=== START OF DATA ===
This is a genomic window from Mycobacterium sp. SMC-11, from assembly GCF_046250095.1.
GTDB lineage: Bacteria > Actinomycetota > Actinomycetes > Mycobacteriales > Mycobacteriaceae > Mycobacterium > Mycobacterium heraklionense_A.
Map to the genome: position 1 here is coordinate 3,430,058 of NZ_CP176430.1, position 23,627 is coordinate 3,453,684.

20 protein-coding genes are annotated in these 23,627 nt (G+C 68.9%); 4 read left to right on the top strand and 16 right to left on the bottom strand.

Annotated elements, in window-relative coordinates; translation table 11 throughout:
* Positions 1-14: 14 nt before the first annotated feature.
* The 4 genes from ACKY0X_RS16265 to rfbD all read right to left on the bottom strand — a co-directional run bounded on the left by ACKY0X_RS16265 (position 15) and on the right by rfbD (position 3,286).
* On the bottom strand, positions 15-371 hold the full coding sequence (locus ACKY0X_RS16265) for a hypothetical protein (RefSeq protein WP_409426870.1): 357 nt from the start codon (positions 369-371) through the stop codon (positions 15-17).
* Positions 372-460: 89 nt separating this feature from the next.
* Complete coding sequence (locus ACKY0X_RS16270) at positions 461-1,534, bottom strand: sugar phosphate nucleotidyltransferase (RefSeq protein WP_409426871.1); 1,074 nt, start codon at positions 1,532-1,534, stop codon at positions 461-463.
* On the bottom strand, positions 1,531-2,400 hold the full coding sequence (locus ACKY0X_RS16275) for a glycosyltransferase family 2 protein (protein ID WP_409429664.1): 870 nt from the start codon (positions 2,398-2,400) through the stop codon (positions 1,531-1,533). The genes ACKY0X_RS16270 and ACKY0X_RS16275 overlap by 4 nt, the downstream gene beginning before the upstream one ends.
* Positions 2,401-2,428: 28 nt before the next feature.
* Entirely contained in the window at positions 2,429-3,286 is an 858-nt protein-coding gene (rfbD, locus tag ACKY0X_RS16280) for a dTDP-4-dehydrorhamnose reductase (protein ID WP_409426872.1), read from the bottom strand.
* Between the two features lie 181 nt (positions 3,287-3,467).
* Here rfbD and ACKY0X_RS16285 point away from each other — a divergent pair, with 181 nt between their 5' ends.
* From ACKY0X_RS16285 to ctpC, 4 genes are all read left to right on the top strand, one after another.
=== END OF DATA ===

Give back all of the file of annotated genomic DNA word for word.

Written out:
This is a genomic window from Mycobacterium sp. SMC-11, from assembly GCF_046250095.1.
GTDB lineage: Bacteria > Actinomycetota > Actinomycetes > Mycobacteriales > Mycobacteriaceae > Mycobacterium > Mycobacterium heraklionense_A.
Map to the genome: position 1 here is coordinate 3,430,058 of NZ_CP176430.1, position 23,627 is coordinate 3,453,684.

20 protein-coding genes are annotated in these 23,627 nt (G+C 68.9%); 4 read left to right on the top strand and 16 right to left on the bottom strand.

Annotated elements, in window-relative coordinates; translation table 11 throughout:
* Positions 1-14: 14 nt before the first annotated feature.
* The 4 genes from ACKY0X_RS16265 to rfbD all read right to left on the bottom strand — a co-directional run bounded on the left by ACKY0X_RS16265 (position 15) and on the right by rfbD (position 3,286).
* On the bottom strand, positions 15-371 hold the full coding sequence (locus ACKY0X_RS16265) for a hypothetical protein (RefSeq protein WP_409426870.1): 357 nt from the start codon (positions 369-371) through the stop codon (positions 15-17).
* Positions 372-460: 89 nt separating this feature from the next.
* Complete coding sequence (locus ACKY0X_RS16270) at positions 461-1,534, bottom strand: sugar phosphate nucleotidyltransferase (RefSeq protein WP_409426871.1); 1,074 nt, start codon at positions 1,532-1,534, stop codon at positions 461-463.
* On the bottom strand, positions 1,531-2,400 hold the full coding sequence (locus ACKY0X_RS16275) for a glycosyltransferase family 2 protein (protein ID WP_409429664.1): 870 nt from the start codon (positions 2,398-2,400) through the stop codon (positions 1,531-1,533). The genes ACKY0X_RS16270 and ACKY0X_RS16275 overlap by 4 nt, the downstream gene beginning before the upstream one ends.
* Positions 2,401-2,428: 28 nt before the next feature.
* Entirely contained in the window at positions 2,429-3,286 is an 858-nt protein-coding gene (rfbD, locus tag ACKY0X_RS16280) for a dTDP-4-dehydrorhamnose reductase (protein ID WP_409426872.1), read from the bottom strand.
* Between the two features lie 181 nt (positions 3,287-3,467).
* Here rfbD and ACKY0X_RS16285 point away from each other — a divergent pair, with 181 nt between their 5' ends.
* From ACKY0X_RS16285 to ctpC, 4 genes are all read left to right on the top strand, one after another.